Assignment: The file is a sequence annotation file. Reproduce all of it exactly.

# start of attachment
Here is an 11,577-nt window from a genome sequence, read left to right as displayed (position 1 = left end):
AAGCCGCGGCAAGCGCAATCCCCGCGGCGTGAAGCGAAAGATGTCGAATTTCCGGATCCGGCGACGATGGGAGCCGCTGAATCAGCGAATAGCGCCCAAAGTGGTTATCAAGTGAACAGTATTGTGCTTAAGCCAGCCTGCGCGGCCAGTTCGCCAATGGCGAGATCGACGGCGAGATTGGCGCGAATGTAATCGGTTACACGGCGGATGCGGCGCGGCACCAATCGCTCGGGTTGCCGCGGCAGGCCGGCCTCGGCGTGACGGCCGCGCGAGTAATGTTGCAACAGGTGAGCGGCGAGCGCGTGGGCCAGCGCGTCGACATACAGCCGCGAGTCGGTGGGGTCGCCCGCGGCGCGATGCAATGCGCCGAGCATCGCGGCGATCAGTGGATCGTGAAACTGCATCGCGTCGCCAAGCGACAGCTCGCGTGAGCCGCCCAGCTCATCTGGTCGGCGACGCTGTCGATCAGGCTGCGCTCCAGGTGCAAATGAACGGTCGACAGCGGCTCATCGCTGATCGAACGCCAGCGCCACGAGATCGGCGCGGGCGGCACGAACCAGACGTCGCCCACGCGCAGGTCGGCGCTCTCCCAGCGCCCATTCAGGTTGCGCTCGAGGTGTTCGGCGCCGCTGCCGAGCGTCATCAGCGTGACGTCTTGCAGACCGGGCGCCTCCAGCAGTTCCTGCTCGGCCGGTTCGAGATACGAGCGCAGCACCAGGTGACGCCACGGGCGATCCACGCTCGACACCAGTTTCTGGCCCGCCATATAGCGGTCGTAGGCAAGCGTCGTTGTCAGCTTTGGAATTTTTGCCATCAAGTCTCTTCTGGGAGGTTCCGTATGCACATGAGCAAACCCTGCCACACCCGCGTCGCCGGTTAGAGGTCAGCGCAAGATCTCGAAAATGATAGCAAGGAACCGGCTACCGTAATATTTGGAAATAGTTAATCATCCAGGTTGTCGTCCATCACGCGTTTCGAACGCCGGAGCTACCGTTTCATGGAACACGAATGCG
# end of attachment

Here is an 11,577-nt window from a genome sequence, read left to right as displayed (position 1 = left end):
AAGCCGCGGCAAGCGCAATCCCCGCGGCGTGAAGCGAAAGATGTCGAATTTCCGGATCCGGCGACGATGGGAGCCGCTGAATCAGCGAATAGCGCCCAAAGTGGTTATCAAGTGAACAGTATTGTGCTTAAGCCAGCCTGCGCGGCCAGTTCGCCAATGGCGAGATCGACGGCGAGATTGGCGCGAATGTAATCGGTTACACGGCGGATGCGGCGCGGCACCAATCGCTCGGGTTGCCGCGGCAGGCCGGCCTCGGCGTGACGGCCGCGCGAGTAATGTTGCAACAGGTGAGCGGCGAGCGCGTGGGCCAGCGCGTCGACATACAGCCGCGAGTCGGTGGGGTCGCCCGCGGCGCGATGCAATGCGCCGAGCATCGCGGCGATCAGTGGATCGTGAAACTGCATCGCGTCGCCAAGCGACAGCTCGCGTGAGCCGCCCAGCTCATCTGGTCGGCGACGCTGTCGATCAGGCTGCGCTCCAGGTGCAAATGAACGGTCGACAGCGGCTCATCGCTGATCGAACGCCAGCGCCACGAGATCGGCGCGGGCGGCACGAACCAGACGTCGCCCACGCGCAGGTCGGCGCTCTCCCAGCGCCCATTCAGGTTGCGCTCGAGGTGTTCGGCGCCGCTGCCGAGCGTCATCAGCGTGACGTCTTGCAGACCGGGCGCCTCCAGCAGTTCCTGCTCGGCCGGTTCGAGATACGAGCGCAGCACCAGGTGACGCCACGGGCGATCCACGCTCGACACCAGTTTCTGGCCCGCCATATAGCGGTCGTAGGCAAGCGTCGTTGTCAGCTTTGGAATTTTTGCCATCAAGTCTCTTCTGGGAGGTTCCGTATGCACATGAGCAAACCCTGCCACACCCGCGTCGCCGGTTAGAGGTCAGCGCAAGATCTCGAAAATGATAGCAAGGAACCGGCTACCGTAATATTTGGAAATAGTTAATCATCCAGGTTGTCGTCCATCACGCGTTTCGAACGCCGGAGCTACCGTTTCATGGAACACGAATGCG